With any management positions there is always an amount of authority that comes with the position. You can reinforce this by the way you dress. We all know that depending on the industry, location, company culture, etc; the dress code will differ. The one constant is that a manager is expected to dress “better” than those he or she manages. If you are new to a company make sure you understand the company culture, dress code and rules prior to your arrival.


Training voucher to the value of R3,500 from Papillon Training

Papillon Training are giving away ONE Training Voucher to the value of R3,500.00

To enter the Lucky Draw – Click here

Winner to be announced next week.

Papillon Training is a successful international Outcomes Based Education provider offering affordable, effective skills development to office staff.

Our mission is to develop people by providing simple, effective and practical training solutions throughout Africa.


Service SETA SETQAA 2320
BEE Status Level 4  Certified Micro Enterprise.
100% Procurement Recognition

Membership to Professional Associations

SACBW – South African Council for Businesswomen
APICSA  Association of Professional Image Consultants of SA
SAWEN  South African Women’s Entrepreneurs Network
WiBiA  Women in Business in Africa (President)

Managing Member

Natalie Soinè

· CEO, Facilitator and Qualified Assessor
· 18 Years experience as a Corporate Executive Assistant
· 11 Years in the field of Education and Training
· President of WiBiA (Women in Business in Africa)
· Winner of the Businesswomen’s Association Regional Business Achiever Award 2000

Course Information

Secretaries and Administrators Seminar  Bloemfontein        Aug 17 – 19
Project Management                             Johannesburg       Aug 17 – 18
Writing Skills                                        Bloemfontein        Aug 30 – Sep 2
Cape Secretaries Convention                 Cape Town            Sep 6 – 9
Finance for Non Financial Managers        Cape Town           Sep 15 – 16
Finance for Non Financial Managers        Johannesburg        Sep 22 – 23
Event Planning                                     Cape Town            Oct 5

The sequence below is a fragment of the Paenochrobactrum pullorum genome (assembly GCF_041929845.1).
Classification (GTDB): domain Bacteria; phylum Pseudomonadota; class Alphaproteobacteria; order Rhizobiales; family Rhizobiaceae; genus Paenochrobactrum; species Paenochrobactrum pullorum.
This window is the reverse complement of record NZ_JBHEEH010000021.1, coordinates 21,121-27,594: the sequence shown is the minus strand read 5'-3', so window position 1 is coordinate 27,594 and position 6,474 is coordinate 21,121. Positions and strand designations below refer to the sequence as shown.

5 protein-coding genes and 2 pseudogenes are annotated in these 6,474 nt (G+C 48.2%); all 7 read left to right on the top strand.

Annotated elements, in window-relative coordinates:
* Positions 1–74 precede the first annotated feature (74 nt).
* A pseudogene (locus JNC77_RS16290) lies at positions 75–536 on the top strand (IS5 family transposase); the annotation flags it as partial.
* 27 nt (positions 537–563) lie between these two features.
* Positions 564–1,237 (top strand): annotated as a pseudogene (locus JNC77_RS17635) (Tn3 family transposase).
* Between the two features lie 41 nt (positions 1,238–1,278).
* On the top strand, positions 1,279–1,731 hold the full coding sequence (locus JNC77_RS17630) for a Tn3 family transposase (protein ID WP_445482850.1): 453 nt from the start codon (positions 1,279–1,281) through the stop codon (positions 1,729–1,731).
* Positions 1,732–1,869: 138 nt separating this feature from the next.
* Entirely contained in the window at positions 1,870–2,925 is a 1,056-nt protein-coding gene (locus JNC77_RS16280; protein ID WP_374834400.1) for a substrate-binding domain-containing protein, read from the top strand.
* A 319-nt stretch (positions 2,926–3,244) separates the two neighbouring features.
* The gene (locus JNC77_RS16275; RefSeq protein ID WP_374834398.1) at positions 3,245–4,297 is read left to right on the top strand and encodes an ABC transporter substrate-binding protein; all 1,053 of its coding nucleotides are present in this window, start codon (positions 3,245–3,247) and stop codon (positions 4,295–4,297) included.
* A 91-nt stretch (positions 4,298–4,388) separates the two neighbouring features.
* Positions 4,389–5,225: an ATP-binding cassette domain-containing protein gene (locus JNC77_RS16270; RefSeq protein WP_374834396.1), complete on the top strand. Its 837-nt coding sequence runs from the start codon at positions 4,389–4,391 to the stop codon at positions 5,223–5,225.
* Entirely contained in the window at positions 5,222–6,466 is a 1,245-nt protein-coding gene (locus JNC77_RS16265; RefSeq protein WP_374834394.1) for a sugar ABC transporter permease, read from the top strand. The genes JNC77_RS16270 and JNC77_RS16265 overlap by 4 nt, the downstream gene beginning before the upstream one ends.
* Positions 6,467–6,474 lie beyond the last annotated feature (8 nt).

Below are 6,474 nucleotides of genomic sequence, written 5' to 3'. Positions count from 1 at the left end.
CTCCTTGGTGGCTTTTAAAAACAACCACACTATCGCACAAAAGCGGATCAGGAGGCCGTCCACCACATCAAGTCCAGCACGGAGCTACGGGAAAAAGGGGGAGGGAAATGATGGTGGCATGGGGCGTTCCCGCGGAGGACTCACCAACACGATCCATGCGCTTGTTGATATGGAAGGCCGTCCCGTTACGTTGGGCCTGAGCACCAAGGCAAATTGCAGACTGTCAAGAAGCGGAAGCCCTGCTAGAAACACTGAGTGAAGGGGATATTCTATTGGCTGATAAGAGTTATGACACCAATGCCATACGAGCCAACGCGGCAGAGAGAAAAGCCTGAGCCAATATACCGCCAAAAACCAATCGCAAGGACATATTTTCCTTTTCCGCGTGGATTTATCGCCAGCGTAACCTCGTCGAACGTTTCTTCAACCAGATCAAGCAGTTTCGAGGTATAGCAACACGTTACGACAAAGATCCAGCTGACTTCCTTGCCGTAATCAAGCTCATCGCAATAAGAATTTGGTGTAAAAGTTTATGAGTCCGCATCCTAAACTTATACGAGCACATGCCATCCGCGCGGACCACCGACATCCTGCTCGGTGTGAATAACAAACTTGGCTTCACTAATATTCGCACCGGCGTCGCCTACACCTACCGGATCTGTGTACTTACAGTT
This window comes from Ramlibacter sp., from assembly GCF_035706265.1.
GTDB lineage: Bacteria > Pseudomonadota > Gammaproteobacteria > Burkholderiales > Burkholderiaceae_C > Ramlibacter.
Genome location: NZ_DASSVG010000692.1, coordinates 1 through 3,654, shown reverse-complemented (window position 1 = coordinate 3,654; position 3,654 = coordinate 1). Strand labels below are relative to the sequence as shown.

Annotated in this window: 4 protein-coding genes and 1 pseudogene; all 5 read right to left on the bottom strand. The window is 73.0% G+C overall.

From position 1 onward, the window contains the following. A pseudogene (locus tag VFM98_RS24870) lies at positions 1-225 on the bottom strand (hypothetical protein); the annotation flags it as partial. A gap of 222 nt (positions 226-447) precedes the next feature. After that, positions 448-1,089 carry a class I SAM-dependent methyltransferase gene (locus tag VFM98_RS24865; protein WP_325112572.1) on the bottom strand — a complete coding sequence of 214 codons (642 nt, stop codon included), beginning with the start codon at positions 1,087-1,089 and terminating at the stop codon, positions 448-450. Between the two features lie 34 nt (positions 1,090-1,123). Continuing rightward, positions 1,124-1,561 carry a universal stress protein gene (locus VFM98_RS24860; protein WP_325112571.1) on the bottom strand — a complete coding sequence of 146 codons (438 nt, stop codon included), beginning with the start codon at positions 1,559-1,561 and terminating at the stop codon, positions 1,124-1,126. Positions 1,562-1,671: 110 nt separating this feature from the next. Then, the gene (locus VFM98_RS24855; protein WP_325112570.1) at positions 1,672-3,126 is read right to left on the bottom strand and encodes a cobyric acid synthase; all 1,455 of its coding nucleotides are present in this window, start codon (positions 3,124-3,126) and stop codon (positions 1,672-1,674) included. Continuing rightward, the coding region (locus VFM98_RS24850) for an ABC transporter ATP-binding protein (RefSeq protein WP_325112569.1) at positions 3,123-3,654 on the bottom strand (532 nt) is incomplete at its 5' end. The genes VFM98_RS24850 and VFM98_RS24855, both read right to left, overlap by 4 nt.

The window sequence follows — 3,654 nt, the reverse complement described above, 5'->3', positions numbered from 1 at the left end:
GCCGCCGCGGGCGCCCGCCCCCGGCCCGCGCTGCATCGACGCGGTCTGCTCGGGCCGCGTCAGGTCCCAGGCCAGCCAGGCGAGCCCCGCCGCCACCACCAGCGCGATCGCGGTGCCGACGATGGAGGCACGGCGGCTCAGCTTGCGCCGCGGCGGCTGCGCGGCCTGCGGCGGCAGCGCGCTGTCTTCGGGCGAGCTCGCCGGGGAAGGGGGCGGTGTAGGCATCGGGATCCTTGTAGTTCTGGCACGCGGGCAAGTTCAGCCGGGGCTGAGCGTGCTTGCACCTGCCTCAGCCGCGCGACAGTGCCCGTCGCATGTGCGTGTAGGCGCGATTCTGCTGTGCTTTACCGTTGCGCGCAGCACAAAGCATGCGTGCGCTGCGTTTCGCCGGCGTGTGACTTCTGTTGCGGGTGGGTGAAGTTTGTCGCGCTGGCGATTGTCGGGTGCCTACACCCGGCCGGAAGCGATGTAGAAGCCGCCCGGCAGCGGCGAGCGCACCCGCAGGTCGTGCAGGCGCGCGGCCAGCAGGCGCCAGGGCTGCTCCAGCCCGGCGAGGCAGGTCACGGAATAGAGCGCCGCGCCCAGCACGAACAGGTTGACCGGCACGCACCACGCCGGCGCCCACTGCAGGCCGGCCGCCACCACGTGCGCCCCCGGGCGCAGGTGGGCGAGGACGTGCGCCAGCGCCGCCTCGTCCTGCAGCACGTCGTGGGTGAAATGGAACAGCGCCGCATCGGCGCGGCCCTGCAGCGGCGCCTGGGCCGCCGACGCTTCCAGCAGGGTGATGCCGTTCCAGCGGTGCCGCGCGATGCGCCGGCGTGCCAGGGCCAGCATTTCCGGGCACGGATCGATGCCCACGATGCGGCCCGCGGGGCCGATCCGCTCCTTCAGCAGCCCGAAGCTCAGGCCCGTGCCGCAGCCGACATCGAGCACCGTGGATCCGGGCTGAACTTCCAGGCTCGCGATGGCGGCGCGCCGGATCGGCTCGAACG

Event Planning                                     Johannesburg       Oct 12
Frontline Excellence                              Cape Town            Oct 6 – 7
Frontline Excellence                              Johannesburg        Oct 13 – 14
Event Planning                                     Durban                 Oct 19
Frontline Excellence                              Durban                 Oct 20 – 21
Cape Secretaries Convention                 Cape Town            Oct 25 – 28
MS Office Skills                                    Cape Town            Nov 1 – 4
Business Accounting                             Johannesburg        Nov 7 – 8
Business Accounting                             Cape Town            Nov 10 – 11
Secretaries Skills Development Conference        Midrand            Nov 15 – 18
Secretaries Skills Development Conference        Cape Town        Nov 22 – 25
Secretaries Skills Development Conference        Bloemfontein    Nov 29 – Dec 2

All training courses are available as in-company training at your office for your staff. You may also custom-design your own seminar/conference.

To view Company Profile and CoursesCLICK HERE


Less is more for South African schooling

Teaching and learning is set to become simpler and more effective in South Africa’s state schools from 2010, as the government introduces a number of changes to reduce the administrative burden on teachers while providing them with more support.

The changes follow a report by a task team appointed by Basic Education Minister Angie Motshekga to investigate the obstacles to implementing the curriculum in South Africa’s classrooms.

“Our focus is to strengthen curriculum delivery, and thus we have identified those steps that can be taken immediately to streamline delivery, and others that will take slightly longer to implement,” Basic Education Minister Angie Motshekga said in Cape Town this week.

Changes that will come into effect in January 2010 include:

•    Discontinuing the use of student portfolios.
•    Requiring teachers to keep only one administrative file.
•    Reducing the number of subjects in the intermediate phase from eight to six.
•    Giving priority to English as a first additional language in the lower grades.

Changes welcomed across the board

Development Bank of Southern Africa education policy analyst Graeme Bloch has welcomed the moves, saying that teachers’ administrative burden “has been one of the major teacher complaints, as it keeps them from their primary job of teaching.

“It also enhances unnecessary control by junior officials over experienced teachers. Rather, officials need to think how they can more effectively support teachers in the classroom.”

National Professional Teachers’ Organisation of South Africa president Ezrah Ramasehla said the task team’s recommendations were about making improvements to education in the country without making compromises.

“They are about making the lives of teachers easier so that they have more time to do that which they are already doing better.”

Ramasehla praised the government for embarking on a process of listening to classroom teachers. “The findings and recommendations are based on evidence presented by teachers themselves about the kinds of problems they are experiencing, and there has been remarkable consensus about what these problems are.”

South African Democratic Teachers Union spokesperson Nomusa Cembi said the discontinuation of learner portfolios would give learners and teachers more time to focus on more beneficial day-to-day classroom activities.

At the same time, the reduction of the number of subjects in the intermediate phase “will enable teachers to focus on developing deeper conceptual understanding than was previously possible,” Cembi said.